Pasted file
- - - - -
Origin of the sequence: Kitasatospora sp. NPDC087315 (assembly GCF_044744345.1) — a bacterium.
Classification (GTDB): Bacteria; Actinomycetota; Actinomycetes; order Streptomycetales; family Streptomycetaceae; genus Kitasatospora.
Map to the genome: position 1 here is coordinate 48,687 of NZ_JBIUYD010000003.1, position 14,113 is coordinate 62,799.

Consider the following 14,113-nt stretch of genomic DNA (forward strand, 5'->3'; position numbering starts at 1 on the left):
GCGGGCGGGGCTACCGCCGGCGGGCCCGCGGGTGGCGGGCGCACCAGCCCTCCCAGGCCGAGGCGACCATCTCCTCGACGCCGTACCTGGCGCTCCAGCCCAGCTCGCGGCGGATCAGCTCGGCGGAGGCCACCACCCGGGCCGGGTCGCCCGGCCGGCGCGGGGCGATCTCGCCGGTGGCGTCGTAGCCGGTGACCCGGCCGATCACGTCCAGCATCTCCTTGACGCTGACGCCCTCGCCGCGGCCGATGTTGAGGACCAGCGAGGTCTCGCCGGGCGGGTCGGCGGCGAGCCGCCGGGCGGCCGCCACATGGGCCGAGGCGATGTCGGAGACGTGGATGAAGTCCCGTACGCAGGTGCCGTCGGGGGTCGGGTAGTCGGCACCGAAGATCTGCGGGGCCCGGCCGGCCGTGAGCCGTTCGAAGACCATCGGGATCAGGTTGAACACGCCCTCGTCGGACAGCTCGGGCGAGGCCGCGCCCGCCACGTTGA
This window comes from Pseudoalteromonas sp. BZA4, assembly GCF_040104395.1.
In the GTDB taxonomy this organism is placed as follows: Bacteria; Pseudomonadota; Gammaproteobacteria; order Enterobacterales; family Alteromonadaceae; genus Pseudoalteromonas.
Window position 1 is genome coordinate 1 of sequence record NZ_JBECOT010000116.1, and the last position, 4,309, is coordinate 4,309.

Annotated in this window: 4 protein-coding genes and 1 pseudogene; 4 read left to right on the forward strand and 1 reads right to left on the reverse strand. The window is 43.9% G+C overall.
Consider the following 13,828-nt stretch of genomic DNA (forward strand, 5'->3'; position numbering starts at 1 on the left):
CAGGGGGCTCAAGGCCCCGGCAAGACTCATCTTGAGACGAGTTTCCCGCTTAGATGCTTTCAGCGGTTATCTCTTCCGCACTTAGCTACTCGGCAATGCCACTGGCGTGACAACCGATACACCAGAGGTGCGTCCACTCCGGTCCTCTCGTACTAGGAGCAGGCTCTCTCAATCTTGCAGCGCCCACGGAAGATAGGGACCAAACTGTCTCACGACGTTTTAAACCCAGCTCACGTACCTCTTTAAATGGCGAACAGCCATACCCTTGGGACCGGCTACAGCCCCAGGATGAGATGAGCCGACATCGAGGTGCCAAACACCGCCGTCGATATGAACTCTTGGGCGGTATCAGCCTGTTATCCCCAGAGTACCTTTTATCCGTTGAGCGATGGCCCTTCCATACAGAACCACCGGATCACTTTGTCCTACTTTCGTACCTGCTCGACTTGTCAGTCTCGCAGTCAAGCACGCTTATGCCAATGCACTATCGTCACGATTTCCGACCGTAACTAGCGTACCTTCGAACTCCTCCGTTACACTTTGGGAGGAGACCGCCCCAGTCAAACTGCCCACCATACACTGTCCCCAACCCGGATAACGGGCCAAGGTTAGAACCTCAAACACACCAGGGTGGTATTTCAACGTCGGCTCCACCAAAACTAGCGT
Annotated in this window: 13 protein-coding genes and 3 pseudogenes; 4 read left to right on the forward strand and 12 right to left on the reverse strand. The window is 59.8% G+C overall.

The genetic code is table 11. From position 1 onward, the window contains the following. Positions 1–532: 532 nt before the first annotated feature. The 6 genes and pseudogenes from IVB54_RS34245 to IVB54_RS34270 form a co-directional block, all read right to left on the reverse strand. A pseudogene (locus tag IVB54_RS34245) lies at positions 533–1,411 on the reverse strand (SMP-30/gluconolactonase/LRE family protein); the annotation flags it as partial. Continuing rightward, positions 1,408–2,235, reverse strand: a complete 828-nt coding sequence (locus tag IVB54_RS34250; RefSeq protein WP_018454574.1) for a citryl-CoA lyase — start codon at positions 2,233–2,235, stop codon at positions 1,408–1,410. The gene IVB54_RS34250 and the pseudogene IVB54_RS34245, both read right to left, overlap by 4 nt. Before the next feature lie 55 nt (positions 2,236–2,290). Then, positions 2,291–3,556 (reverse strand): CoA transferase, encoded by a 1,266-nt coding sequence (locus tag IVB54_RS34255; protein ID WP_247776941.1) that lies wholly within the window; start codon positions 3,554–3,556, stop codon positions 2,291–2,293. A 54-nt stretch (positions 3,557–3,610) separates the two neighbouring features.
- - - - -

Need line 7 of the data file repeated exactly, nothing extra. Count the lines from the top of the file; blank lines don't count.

In the GTDB taxonomy this organism is placed as follows: Bacteria; Pseudomonadota; Gammaproteobacteria; order Enterobacterales; family Alteromonadaceae; genus Pseudoalteromonas.